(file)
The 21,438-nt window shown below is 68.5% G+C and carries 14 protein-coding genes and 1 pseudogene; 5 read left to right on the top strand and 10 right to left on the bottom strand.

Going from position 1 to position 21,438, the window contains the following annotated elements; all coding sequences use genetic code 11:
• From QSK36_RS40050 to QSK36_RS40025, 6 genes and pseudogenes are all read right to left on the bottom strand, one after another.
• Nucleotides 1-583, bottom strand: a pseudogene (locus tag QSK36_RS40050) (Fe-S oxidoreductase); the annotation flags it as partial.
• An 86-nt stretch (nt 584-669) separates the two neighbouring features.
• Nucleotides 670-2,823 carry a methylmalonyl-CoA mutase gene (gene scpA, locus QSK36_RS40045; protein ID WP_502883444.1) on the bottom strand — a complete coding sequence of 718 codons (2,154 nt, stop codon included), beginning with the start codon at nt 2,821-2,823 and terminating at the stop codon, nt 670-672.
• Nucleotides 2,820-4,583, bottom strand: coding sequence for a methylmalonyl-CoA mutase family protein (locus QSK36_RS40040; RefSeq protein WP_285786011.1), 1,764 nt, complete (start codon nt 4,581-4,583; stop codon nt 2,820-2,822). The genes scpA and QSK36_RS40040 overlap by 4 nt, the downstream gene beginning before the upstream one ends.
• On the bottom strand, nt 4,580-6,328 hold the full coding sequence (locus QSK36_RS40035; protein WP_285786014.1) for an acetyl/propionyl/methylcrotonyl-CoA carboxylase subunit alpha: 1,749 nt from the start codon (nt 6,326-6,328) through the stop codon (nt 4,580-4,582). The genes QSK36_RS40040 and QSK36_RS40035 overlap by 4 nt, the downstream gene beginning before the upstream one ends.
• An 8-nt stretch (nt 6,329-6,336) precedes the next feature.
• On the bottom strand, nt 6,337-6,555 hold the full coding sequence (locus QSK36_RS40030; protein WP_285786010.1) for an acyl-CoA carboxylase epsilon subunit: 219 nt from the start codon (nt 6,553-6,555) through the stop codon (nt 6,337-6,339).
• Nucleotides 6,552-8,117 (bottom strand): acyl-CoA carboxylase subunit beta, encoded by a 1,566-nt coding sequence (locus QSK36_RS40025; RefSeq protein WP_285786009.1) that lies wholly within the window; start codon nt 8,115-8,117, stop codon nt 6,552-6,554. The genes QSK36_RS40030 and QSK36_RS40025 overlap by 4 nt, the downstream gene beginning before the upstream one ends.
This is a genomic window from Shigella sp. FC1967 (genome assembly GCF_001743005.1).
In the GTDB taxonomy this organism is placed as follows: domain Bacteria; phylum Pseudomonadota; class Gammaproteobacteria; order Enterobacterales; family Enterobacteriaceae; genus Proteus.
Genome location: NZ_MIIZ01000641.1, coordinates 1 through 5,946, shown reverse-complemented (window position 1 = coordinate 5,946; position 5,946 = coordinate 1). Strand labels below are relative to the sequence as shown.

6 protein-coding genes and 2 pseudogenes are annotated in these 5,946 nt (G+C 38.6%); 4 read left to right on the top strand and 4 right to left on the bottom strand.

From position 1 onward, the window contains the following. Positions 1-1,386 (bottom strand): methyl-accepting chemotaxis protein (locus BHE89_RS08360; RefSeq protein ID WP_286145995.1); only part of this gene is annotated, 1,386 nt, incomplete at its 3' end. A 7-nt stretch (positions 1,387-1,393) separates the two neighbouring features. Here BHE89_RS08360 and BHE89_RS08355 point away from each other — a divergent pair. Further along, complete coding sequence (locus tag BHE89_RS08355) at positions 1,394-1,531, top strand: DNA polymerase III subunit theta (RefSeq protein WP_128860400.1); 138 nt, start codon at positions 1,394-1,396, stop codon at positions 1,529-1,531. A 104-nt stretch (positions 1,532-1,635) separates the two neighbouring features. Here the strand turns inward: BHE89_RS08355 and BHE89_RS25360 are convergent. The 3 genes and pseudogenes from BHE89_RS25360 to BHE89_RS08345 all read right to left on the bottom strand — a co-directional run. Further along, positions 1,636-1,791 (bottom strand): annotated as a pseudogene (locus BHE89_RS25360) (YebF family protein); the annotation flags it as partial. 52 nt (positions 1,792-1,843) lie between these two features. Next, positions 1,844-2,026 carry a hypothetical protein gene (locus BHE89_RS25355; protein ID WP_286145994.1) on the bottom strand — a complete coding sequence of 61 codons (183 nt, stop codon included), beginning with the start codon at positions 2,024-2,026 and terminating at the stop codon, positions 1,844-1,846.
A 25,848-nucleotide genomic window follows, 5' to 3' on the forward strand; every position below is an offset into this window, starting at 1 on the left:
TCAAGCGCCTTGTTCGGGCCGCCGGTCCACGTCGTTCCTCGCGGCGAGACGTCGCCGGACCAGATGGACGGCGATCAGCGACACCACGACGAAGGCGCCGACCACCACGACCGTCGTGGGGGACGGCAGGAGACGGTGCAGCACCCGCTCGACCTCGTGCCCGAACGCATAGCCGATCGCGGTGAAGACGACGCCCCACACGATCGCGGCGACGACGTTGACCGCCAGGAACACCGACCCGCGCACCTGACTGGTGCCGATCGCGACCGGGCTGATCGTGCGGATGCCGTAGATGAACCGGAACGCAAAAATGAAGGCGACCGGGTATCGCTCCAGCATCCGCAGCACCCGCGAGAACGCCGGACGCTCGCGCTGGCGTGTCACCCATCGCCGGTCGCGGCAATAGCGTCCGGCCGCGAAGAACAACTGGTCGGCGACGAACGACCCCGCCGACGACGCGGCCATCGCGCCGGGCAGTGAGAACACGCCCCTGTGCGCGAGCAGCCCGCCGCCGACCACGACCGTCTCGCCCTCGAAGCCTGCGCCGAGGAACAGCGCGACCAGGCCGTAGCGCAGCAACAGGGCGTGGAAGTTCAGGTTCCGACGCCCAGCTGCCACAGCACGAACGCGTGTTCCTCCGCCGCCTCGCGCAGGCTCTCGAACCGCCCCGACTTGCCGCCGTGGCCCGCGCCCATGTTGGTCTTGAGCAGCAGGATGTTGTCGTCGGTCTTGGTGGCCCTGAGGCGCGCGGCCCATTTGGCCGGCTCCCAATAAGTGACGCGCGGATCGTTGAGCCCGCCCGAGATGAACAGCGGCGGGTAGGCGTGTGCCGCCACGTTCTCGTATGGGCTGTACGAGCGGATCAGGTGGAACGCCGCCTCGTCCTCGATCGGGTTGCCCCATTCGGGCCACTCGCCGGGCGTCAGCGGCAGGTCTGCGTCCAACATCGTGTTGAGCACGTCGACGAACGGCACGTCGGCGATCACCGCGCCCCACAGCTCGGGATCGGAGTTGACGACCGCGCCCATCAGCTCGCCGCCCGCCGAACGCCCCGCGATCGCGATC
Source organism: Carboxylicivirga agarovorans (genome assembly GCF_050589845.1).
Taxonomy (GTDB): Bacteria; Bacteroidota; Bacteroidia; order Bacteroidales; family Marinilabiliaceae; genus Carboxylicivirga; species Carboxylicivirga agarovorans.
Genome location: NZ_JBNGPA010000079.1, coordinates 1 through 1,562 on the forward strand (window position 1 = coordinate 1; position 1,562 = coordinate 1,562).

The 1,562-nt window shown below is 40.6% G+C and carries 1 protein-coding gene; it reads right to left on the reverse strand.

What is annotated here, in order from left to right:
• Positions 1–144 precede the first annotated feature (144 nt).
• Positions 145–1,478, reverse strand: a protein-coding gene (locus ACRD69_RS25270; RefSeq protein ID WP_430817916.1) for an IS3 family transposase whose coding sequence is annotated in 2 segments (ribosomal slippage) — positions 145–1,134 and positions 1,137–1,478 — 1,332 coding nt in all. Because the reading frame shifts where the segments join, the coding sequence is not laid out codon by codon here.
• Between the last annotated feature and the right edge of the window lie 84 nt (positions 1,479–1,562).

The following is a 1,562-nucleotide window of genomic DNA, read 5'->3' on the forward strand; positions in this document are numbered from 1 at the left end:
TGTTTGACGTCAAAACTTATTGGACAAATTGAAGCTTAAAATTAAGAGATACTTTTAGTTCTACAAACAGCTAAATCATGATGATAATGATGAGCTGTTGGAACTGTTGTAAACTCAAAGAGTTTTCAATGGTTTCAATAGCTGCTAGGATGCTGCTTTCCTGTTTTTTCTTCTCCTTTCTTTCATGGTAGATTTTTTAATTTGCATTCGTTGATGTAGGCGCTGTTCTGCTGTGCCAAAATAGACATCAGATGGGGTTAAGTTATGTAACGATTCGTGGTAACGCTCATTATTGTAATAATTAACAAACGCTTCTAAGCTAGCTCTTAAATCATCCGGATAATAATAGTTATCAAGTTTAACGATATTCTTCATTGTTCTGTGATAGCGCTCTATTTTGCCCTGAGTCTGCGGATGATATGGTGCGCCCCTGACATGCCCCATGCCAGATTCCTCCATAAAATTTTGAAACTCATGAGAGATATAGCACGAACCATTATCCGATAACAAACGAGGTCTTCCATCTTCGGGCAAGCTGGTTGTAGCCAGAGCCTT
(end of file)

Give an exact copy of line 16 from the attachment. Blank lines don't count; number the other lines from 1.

From position 1 onward, the window contains the following. Positions 1-1,386 (bottom strand): methyl-accepting chemotaxis protein (locus BHE89_RS08360; RefSeq protein ID WP_286145995.1); only part of this gene is annotated, 1,386 nt, incomplete at its 3' end. A 7-nt stretch (positions 1,387-1,393) separates the two neighbouring features. Here BHE89_RS08360 and BHE89_RS08355 point away from each other — a divergent pair. Further along, complete coding sequence (locus tag BHE89_RS08355) at positions 1,394-1,531, top strand: DNA polymerase III subunit theta (RefSeq protein WP_128860400.1); 138 nt, start codon at positions 1,394-1,396, stop codon at positions 1,529-1,531. A 104-nt stretch (positions 1,532-1,635) separates the two neighbouring features. Here the strand turns inward: BHE89_RS08355 and BHE89_RS25360 are convergent. The 3 genes and pseudogenes from BHE89_RS25360 to BHE89_RS08345 all read right to left on the bottom strand — a co-directional run. Further along, positions 1,636-1,791 (bottom strand): annotated as a pseudogene (locus BHE89_RS25360) (YebF family protein); the annotation flags it as partial. 52 nt (positions 1,792-1,843) lie between these two features. Next, positions 1,844-2,026 carry a hypothetical protein gene (locus BHE89_RS25355; protein ID WP_286145994.1) on the bottom strand — a complete coding sequence of 61 codons (183 nt, stop codon included), beginning with the start codon at positions 2,024-2,026 and terminating at the stop codon, positions 1,844-1,846.